“The IT majors made their opposition clear at a meeting in Delhi, called by the government’s department of industrial policy & promotion on Thursday. The dispute has been sparked by the draft manual that will guide patent examiners in their interpretation of the Indian Patent (Amendment) Act for software. Section 3(K) of the Act clearly says: “A mathematical or business method or a computer programme per se or algorithms are not patentable.”
Business aptly seems to drive law; finally, the Murthys and Ramadorais of Bengalooru have spoken up. According to an article in the Financial Express, IT majors Infosys and TCS have reacted strongly to a call made by the open source community, particularly Red Hat India and All India Peoples Sciences Network, for dropping a clause in the draft patent examination manual which according to the latter gives a backdoor entry for software patents. The article states:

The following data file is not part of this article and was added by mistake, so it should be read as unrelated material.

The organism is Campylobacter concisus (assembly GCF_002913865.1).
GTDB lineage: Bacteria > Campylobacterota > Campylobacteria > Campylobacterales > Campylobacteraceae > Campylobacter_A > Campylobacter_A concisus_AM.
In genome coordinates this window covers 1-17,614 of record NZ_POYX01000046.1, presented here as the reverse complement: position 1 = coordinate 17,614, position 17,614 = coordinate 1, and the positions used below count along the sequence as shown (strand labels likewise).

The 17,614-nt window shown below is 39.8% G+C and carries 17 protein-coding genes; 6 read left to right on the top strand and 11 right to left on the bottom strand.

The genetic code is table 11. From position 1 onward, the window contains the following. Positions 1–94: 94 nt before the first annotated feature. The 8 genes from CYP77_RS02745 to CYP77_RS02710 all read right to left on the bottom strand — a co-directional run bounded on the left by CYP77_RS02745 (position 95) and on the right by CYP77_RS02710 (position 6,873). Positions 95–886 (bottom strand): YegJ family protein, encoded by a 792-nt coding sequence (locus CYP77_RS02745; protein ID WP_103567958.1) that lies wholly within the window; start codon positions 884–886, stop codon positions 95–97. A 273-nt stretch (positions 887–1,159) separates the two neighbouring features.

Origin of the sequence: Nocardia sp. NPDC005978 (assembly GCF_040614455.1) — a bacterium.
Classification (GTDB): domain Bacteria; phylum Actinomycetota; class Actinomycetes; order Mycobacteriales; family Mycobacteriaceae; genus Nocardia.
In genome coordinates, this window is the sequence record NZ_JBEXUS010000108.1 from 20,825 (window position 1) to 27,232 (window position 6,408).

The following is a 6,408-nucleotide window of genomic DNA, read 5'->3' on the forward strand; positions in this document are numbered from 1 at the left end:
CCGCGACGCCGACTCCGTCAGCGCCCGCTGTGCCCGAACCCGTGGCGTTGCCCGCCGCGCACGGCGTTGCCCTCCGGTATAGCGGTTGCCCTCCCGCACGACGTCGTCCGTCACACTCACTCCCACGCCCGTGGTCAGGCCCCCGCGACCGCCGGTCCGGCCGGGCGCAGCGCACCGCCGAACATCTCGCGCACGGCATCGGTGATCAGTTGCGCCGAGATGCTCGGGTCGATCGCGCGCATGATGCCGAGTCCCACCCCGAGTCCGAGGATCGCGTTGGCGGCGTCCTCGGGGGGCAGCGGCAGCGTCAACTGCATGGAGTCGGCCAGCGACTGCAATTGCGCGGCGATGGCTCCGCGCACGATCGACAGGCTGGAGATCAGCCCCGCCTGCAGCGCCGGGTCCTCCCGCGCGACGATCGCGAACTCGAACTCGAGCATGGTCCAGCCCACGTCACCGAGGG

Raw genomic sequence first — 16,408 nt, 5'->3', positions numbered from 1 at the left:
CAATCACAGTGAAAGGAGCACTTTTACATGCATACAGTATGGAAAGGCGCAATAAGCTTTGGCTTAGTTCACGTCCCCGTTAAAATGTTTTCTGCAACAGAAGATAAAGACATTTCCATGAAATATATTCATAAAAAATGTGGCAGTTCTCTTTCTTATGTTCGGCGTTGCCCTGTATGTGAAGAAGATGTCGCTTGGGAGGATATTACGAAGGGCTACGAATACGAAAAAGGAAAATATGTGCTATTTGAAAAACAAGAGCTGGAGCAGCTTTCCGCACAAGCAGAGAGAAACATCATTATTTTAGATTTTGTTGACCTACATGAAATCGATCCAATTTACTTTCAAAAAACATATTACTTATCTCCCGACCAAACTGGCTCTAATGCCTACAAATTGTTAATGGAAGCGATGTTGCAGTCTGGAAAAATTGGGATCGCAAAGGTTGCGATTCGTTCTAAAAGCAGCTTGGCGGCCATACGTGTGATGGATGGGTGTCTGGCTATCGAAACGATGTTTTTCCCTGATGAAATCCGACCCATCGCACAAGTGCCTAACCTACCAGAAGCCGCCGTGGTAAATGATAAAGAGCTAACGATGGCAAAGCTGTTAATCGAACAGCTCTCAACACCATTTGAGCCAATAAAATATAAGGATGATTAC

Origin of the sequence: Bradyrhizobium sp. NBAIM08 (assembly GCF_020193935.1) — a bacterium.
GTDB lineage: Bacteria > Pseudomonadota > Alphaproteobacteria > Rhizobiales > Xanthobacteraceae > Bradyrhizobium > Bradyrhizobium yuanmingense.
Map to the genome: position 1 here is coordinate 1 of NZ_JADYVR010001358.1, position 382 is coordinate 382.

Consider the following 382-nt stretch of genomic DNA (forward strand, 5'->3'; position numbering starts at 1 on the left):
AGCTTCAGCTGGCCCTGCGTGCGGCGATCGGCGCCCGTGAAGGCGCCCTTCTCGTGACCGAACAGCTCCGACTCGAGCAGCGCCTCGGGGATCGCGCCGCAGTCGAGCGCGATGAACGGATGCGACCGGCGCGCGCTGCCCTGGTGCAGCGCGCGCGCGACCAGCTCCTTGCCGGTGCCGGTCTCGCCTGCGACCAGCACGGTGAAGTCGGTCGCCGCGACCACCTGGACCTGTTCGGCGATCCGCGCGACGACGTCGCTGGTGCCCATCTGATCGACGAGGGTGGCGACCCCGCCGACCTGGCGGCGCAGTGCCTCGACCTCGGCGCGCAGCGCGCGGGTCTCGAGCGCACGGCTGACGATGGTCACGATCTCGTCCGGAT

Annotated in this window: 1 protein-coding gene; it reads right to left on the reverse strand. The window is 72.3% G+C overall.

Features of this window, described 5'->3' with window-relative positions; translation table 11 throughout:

But the draft examination manual gives scope for patent examiners to grant patents where none is allowed for software under the law. Even the Federation of Indian Chambers of Commerce & Industry (FICCI), representing the software associations and the law firms, arguing that a strong intellectual property regime in India would give the Indian software industry the impetus to evolve into product-related research & development model.”
Companies like Infosys want software patents along the entire software value chain from source code to software embedded in hardware; the IP head of Infosys, Pinaki Ghosh, feels that systems as well methods should be patentable. But opposition from Red Hat may give pause to any such possibility. The arguments for and against software patents aside, one doesn’t see how the draft manual or even the manual come into picture when they do not carry the force of law. For more details on the position of Indian law on software patents, here are the earlier posts on the issue in SpicyIP.